Last Thoughts on “…serious bodily injury accident…”

Margie Wakeman Wells General Leave a Comment

When this question was first posted on FB, there was a lot of adjective/adverb conversation about the word “bodily.” An adjective answers “Which one?” or “What?” about the noun or pronoun it modifies; an adverb answers “When?” “Where?” “Why?” or “How?” — and a few extensions of these questions — about the verb, adjective, or other adverb it modifies. In …

“Serious bodily injury accident” — Part 1

Margie Wakeman Wells General Leave a Comment

The punctuation of these words occasioned a rather heated discussion on FB that contained a number of misconceptions about the language in general. First, a note about the “-ly” issue. Adverbs that end in “-ly” are formed from an adjective: …recent, recently… …new,  newly… …charming, charmingly… …heavy, heavily… …steady, steadily… When one of these “-ly” words combines with another word …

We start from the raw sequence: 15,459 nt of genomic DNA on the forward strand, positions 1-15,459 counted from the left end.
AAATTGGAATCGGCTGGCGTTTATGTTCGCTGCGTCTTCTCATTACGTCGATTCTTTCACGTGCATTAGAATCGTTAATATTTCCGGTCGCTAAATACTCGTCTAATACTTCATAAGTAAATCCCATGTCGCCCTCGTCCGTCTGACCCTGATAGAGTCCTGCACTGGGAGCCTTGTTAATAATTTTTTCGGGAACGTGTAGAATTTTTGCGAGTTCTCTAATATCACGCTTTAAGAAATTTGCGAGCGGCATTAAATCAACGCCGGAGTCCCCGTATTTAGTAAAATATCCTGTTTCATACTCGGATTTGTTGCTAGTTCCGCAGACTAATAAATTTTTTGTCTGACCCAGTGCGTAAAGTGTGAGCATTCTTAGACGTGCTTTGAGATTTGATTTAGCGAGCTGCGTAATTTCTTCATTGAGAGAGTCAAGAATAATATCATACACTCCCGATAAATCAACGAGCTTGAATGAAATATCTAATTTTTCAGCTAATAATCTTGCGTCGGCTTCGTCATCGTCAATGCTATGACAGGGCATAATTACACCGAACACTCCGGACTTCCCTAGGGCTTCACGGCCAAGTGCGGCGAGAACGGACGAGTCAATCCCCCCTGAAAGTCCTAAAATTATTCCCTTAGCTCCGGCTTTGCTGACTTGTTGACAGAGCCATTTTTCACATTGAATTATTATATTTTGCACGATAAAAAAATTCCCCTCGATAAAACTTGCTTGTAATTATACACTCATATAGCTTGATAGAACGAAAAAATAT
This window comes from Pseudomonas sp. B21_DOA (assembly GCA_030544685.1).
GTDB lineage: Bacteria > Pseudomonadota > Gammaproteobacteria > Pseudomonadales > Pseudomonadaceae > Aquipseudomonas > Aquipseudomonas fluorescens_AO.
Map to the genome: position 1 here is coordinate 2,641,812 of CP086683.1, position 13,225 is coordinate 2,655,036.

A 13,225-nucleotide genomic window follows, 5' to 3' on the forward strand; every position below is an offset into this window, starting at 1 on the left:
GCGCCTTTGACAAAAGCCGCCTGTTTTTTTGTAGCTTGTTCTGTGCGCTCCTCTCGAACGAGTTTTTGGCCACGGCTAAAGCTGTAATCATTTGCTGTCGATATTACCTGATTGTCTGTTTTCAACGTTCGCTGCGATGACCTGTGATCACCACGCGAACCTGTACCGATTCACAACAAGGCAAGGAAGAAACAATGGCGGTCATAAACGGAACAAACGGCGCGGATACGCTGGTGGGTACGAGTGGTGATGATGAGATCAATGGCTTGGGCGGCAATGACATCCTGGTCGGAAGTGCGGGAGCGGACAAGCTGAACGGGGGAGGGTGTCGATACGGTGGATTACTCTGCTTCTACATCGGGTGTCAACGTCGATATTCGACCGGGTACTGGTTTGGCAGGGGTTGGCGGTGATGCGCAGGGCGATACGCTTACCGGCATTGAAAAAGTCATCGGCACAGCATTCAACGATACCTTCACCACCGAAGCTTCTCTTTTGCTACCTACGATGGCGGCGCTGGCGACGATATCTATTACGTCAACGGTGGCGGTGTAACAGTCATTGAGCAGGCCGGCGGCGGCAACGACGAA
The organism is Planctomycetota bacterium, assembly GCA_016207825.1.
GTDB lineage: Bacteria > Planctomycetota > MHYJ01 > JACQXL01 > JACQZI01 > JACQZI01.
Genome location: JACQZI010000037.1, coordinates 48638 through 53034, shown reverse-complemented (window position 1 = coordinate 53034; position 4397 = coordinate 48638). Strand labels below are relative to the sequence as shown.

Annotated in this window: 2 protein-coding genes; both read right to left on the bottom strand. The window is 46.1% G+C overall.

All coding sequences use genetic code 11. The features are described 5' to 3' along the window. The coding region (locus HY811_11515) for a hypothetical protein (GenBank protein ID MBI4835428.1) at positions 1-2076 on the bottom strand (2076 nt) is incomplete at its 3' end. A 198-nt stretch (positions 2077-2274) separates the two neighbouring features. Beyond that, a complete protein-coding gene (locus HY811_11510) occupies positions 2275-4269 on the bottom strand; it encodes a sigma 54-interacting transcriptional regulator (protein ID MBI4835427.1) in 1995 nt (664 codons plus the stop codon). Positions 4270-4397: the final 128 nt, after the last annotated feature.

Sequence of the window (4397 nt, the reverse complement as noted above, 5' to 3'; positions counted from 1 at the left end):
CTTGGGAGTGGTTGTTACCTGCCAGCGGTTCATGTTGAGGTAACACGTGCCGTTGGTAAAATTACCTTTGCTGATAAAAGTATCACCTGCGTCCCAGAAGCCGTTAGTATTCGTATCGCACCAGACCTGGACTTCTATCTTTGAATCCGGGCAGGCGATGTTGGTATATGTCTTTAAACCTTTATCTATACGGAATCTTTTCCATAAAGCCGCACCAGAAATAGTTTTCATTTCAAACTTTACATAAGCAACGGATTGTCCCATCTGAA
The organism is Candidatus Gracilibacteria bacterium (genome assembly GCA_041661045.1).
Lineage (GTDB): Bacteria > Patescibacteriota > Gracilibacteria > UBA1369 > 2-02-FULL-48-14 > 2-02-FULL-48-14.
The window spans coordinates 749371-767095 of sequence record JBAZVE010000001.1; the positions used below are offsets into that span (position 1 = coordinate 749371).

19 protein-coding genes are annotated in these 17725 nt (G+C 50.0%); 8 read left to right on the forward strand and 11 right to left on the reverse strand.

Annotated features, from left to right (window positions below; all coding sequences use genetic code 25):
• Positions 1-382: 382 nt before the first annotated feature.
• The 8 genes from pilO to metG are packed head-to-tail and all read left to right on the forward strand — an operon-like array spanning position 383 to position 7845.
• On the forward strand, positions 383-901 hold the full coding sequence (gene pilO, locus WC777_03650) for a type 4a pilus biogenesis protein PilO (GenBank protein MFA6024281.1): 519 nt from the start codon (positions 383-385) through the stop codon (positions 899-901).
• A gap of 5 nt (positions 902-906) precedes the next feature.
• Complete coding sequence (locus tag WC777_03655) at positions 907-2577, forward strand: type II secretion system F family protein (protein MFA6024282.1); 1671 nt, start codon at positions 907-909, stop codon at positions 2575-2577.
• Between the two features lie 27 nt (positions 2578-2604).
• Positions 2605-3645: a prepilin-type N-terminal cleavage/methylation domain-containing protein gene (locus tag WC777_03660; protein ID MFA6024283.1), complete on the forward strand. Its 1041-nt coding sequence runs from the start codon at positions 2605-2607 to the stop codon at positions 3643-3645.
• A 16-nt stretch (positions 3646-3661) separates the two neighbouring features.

“Who” or “Whom”?

Margie Wakeman Wells General Leave a Comment

We continue with this dilemma, sometimes stretching to “look good.” Here is a sentence from an article about the golf tournament over the weekend: …The fact that so many cheered was confirmation of whom the people thought was the bad guy. Prior to this sentence in the article, there were a couple of mistakes: a verb left out of a …

A Fine Point of Grammar — “Is” or “Are”?

Margie Wakeman Wells General Leave a Comment

This sentence is from an English exam: “Kay is one of the women who (is/are) (inferring/implying) that from what she read. So let’s first say that speakers and writers “imply” and readers and listeners “infer.” So that answer is INFER. The verb form you are looking for is in a dependent clause here; it is not the subject and verb …